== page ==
• Nick Movshon – bass guitar (tracks 1, 2, 5, 6, 8, 10)
  • Homer Steinweiss – drums (tracks 1, 2, 5, 6, 8, 10)
  • Thomas Brenneck – guitar (tracks 1, 2, 5, 6, 8, 10)
  • Binky Griptite – guitar (tracks 1, 2, 5, 6, 8, 10)
  • Victor Axelrod – piano (tracks 1, 2, 5, 6, 8, 10); Wurlitzer, claps (tracks 1, 2)
  • Dave Guy – trumpet (tracks 1, 2, 10)
  • Neal Sugarman – tenor saxophone (tracks 1, 2, 10, 11)
  • Ian Hendrickson-Smithbaritone saxophone (tracks 1, 2)
  • Mark Ronson – claps (track 1); band arrangements (tracks 1, 2, 5, 6, 8); tambourine (track 5); snaps (track 10)
  • Vaughan Merrick – claps (tracks 1, 2, 5, 6, 8, 10)
  • Perry Montague-Mason – violin, orchestra leader (tracks 1, 5, 6)
  • Chris Tombling – violin (tracks 1, 5, 6)
  • Mark Berrow – violin (tracks 1, 5, 6)
  • Warren Zielinski – violin (tracks 1, 5, 6)
  • Liz Edwards – violin (tracks 1, 5, 6)
  • Boguslaw Kostecki – violin (tracks 1, 5, 6)
  • Peter Hanson – violin (tracks 1, 5, 6)
  • Jonathan Rees – violin (tracks 1, 5, 6)
  • Tom Pigott-Smith – violin (tracks 1, 5, 6)
  • Everton Nelson – violin (tracks 1, 5, 6)
  • Bruce White – viola (tracks 1, 5, 6)
  • Jon Thorne – viola (tracks 1, 5, 6)
  • Katie Wilkinson – viola (tracks 1, 5, 6)
  • Rachel Bolt – viola (tracks 1, 5, 6)
  • Anthony Pleeth – cello (tracks 1, 5, 6)
  • Joely Koos – cello (tracks 1, 5, 6)
  • John Heley – cello (tracks 1, 5, 6)
  • Helen Tunstall – harp (tracks 1, 6)
  • Steve Sidwell – trumpet (tracks 1, 6)
  • Richard Edwardstenor trombone (tracks 1, 6)
  • Andy Mackintosh – alto saxophone (tracks 1, 5, 6)
  • Chris Davies – alto saxophone (tracks 1, 5, 6)
  • Jamie Talbot – tenor saxophone (tracks 1, 5, 6)
  • Mike Smith – tenor saxophone (tracks 1, 6)
  • Dave Bishop – baritone saxophone (tracks 1, 5, 6)
  • Frank Ricotti – percussion (tracks 1, 5, 6)
  • Gabriel Roth – band arrangements (tracks 1, 2, 5, 6, 8)
  • Chris Elliott – orchestra arrangements, orchestra conducting (tracks 1, 5, 6)
  • Isobel Griffiths – orchestra contractor (tracks 1, 5, 6)
  • Salaam Remiupright bass (track 3); drums (tracks 3, 9, 11); piano (tracks 3, 7); bass (tracks 4, 7, 9, 11); guitar (tracks 7, 9)
  • Vincent Henry – baritone saxophone, tenor saxophone (tracks 3, 7); guitar (tracks 3, 4, 7, 9, 11); clarinet (tracks 4, 7); bass clarinet (track 4); alto saxophone, flute, piano, celeste (track 7); saxophone (track 11)
  • Bruce Purse – bass trumpet, flugelhorn (tracks 3, 4, 7, 11); trumpet (tracks 4, 7, 11)
  • Troy Auxilly-Wilson – drums (tracks 4, 7, 11); tambourine (track 7)
  • John Adams – Rhodes (tracks 4, 11); organ (tracks 4, 9, 11)
  • P*Nut – original demo production (track 10)
  • Sam Koppelman – percussion (track 10)
  • Cochemea Gastelum – baritone saxophone (track 10)
  • Zalon – background vocals (track 10)
  • Ade – background vocals (track 10)

Technical

  • Mark Ronson – production (tracks 1, 2, 5, 6, 8, 10); recording (tracks 1, 2, 5, 6, 8)
  • Tom Elmhirst – mixing (tracks 1, 2, 5–8, 10)
  • Matt Paul – mixing assistance (tracks 1, 2, 5–8, 10); recording (track 10)
  • Salaam Remi – production (tracks 3, 4, 7, 9, 11)
  • Franklin Socorro – recording (tracks 3, 4, 7, 9, 11)
  • Gleyder "Gee" Disla – recording assistance (tracks 3, 4, 7, 9, 11)
  • Shomari "Sho" Dillon – recording assistance (tracks 3, 4, 7, 9, 11)
  • Gary "G Major" Noble – mixing (tracks 3, 4, 9, 11)
  • James Wisner – mixing assistance (tracks 3, 4, 9, 11)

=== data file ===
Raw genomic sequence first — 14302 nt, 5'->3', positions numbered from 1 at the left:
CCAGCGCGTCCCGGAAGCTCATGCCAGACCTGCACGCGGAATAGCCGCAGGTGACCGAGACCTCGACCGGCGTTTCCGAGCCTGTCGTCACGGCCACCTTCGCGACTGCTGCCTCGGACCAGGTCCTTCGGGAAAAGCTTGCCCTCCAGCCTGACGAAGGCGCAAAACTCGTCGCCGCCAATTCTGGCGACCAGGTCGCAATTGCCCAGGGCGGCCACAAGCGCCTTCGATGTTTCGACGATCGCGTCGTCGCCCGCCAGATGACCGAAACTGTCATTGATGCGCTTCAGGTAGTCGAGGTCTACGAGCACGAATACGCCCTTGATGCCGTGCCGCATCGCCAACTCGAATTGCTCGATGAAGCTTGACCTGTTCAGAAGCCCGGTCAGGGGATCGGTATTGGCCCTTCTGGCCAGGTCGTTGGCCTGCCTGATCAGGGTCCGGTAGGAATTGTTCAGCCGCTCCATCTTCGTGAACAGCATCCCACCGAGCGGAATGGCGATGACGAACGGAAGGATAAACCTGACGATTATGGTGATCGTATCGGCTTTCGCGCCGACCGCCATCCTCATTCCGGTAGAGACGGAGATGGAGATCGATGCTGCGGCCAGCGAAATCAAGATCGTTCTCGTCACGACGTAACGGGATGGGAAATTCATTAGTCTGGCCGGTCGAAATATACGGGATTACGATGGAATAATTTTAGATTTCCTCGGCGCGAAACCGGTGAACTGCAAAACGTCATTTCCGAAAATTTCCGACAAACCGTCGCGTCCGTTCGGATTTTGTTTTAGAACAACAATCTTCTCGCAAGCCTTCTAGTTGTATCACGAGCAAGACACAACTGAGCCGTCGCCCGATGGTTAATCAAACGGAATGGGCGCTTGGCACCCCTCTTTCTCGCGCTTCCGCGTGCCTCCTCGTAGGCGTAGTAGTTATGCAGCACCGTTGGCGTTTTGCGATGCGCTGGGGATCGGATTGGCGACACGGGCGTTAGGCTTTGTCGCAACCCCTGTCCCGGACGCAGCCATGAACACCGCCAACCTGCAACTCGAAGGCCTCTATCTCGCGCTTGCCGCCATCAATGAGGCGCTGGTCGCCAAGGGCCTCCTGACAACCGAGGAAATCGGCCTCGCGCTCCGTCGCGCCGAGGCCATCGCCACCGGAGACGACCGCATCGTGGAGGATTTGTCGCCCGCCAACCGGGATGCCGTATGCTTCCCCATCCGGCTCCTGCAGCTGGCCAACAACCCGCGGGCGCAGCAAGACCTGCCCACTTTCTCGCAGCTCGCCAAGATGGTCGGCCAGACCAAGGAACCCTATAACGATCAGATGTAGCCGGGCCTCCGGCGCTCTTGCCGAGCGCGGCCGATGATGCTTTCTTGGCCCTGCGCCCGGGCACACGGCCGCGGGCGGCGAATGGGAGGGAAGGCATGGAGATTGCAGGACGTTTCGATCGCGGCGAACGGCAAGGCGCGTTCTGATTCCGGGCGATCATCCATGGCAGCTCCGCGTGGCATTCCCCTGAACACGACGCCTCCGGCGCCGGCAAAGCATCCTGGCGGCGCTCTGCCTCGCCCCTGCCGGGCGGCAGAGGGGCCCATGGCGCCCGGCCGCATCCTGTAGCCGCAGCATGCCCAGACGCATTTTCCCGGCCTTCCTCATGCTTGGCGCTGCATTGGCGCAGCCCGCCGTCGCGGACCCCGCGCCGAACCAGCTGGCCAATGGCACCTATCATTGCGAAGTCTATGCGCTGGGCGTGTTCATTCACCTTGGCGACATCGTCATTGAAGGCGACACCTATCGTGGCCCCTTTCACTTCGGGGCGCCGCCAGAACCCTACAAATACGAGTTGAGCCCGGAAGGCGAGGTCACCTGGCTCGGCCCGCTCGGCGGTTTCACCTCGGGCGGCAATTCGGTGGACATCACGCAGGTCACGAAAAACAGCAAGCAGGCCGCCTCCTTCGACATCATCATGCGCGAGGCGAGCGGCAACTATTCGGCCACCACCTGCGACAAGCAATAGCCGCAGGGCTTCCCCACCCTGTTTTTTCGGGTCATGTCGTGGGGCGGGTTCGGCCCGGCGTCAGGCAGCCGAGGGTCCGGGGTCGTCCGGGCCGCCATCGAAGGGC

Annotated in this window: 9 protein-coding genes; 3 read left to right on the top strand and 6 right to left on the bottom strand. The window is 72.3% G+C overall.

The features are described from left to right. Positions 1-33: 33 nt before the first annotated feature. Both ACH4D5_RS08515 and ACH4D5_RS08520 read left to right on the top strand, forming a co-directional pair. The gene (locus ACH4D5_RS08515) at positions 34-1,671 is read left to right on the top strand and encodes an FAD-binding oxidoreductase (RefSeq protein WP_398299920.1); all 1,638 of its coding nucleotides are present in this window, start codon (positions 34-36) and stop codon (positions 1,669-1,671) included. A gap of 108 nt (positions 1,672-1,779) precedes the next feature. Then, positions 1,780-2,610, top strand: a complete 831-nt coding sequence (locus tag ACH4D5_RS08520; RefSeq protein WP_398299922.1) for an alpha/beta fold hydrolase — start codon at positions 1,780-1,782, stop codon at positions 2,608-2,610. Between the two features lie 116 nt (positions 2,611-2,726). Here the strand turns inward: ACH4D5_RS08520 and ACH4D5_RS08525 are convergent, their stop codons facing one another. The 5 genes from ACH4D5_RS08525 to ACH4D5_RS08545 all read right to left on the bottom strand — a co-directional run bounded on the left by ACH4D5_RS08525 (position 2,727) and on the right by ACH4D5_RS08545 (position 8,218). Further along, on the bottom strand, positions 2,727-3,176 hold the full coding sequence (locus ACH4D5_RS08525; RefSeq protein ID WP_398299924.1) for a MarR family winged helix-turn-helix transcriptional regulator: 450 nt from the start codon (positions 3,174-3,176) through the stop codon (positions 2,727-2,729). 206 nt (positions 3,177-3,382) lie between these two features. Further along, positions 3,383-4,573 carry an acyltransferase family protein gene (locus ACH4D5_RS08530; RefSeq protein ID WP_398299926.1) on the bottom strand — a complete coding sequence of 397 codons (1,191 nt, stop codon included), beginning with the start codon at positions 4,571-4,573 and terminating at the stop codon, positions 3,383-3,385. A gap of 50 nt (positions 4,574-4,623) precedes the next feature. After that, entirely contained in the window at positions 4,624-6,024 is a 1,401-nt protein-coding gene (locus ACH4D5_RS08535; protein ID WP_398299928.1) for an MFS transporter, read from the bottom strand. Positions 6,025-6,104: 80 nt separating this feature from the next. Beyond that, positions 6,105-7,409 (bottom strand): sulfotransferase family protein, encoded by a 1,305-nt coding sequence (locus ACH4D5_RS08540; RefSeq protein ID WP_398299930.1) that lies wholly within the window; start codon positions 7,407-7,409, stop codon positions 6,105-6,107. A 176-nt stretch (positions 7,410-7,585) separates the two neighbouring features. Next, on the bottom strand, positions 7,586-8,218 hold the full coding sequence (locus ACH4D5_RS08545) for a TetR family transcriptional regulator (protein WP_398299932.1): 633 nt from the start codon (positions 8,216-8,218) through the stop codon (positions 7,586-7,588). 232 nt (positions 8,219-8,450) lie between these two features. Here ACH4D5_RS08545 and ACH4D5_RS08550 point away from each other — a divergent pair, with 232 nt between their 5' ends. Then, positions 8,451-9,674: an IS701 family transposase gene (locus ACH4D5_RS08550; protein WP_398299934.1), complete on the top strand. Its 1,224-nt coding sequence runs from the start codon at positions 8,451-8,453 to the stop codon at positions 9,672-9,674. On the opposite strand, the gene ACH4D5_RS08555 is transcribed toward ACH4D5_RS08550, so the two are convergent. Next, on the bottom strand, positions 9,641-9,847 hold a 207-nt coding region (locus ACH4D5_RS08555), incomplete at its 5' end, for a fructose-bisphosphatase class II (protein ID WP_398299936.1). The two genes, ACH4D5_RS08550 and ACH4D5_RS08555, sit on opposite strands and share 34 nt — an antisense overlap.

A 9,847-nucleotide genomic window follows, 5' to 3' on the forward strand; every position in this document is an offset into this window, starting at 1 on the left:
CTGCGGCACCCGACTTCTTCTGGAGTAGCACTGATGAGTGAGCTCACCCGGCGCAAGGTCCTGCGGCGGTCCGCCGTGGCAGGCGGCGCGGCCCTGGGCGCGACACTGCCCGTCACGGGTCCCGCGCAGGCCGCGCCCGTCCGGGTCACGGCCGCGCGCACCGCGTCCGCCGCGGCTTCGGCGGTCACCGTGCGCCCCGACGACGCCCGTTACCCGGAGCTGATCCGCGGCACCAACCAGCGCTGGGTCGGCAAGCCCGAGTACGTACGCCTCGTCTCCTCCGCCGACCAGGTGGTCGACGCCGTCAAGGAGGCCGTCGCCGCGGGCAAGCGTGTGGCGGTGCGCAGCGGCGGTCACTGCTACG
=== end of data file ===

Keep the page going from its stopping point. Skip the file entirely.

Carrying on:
• Dom Morley – recording engineering assistance (tracks 1, 5, 6, 10); recording (track 10)
  • Vaughan Merrick – recording (tracks 1, 2, 5, 6, 8, 10)
  • Jesse Gladstone – recording assistance (tracks 1, 2, 5, 6, 8)
  • Mike Makowski – recording assistance (tracks 1, 2, 5, 6, 8)
  • Gabriel Roth – recording (track 10)
  • Derek Pacuk – recording (track 10)
  • Stuart Hawkes – mastering engineer

Artwork

  • Mischa Richter – photography
  • Harry Benson – centre page photography
  • Alex Hutchinson – design

ChartsEdit

CertificationsEdit

Region Certification Certified units/Sales
Australia (ARIA)[278] 3× Platinum 210,000^
Austria (IFPI Austria)[279] 7× Platinum 210,000*
Belgium (BEA)[280] 3× Platinum 60,000*
Brazil (Pro-Música Brasil)[281] Diamond 250,000*
Canada (Music Canada)[282] Platinum 100,000^
Denmark (IFPI Denmark)[283] 3× Platinum 120,000^
Finland (Musiikkituottajat)[284] Platinum 33,884[284]
France (SNEP)[285] 2× Platinum 400,000*
Germany (BVMI)[286] 6× Platinum 1,200,000^
Greece (IFPI Greece)[127] Platinum 15,000^
Hungary (MAHASZ)[287] Platinum 6,000^
Italy (FIMI)[288] 3× Platinum 240,000*
Japan (RIAJ)[289] Gold 100,000^
Netherlands (NVPI)[290] 5× Platinum 350,000^
New Zealand (RMNZ)[291] 3× Platinum 45,000^
Norway (IFPI Norway)[292] Platinum 40,000*
Poland (ZPAV)[293] 2× Platinum 40,000*
Portugal (AFP)[294] 2× Platinum 40,000^
Russia (NFPF)[295] 2× Platinum 40,000*
Spain (PROMUSICAE)[238] 2× Platinum 160,000^
Sweden (GLF)[296] Platinum 40,000^
Switzerland (IFPI Switzerland)[297] 7× Platinum 210,000^
Turkey (MÜ-YAP)[298] Gold 5,000*
United Kingdom (BPI)[114] 13× Platinum 3,930,000[115]
United States (RIAA)[122] 2× Platinum 3,000,000[123]
Summaries
Europe (IFPI)[130] 8× Platinum 8,000,000*
Worldwide N/A 12,000,000[131]

*sales figures based on certification alone
^shipments figures based on certification alone

Release historyEdit

Region Date Edition Label Ref.
Ireland 27 October 2006 Standard Island [299]
United Kingdom 30 October 2006 [300]
Poland 20 November 2006 Universal [301]
Germany 21 November 2006 [302]
Canada 12 December 2006 [303]
France 29 January 2007 [304]
Italy 2 February 2007 [305]
Australia 24 February 2007 [306]
United States 13 March 2007 Universal Republic [169]
Germany 15 June 2007 Limited Universal [171]
Netherlands 13 July 2007 [176]
Japan 5 September 2007 Standard [307]
Canada 13 November 2007 Deluxe [308]
Australia 17 November 2007 [172]
Ireland 23 November 2007 Island [309]
Germany 30 November 2007 Universal [173]
United Kingdom 3 December 2007 Island [310]
Japan 6 February 2008 Universal [307]
Italy 29 February 2008 [311]

See alsoEdit

NotesEdit

  1. ^ Tracks 3, 4, 7, 9 and 11
  2. ^ a b Tracks 1, 2, 5, 6, 8 and 10
  3. ^ Track 10
  4. ^ Tracks 1, 2, 5, 6 and 8

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External linksEdit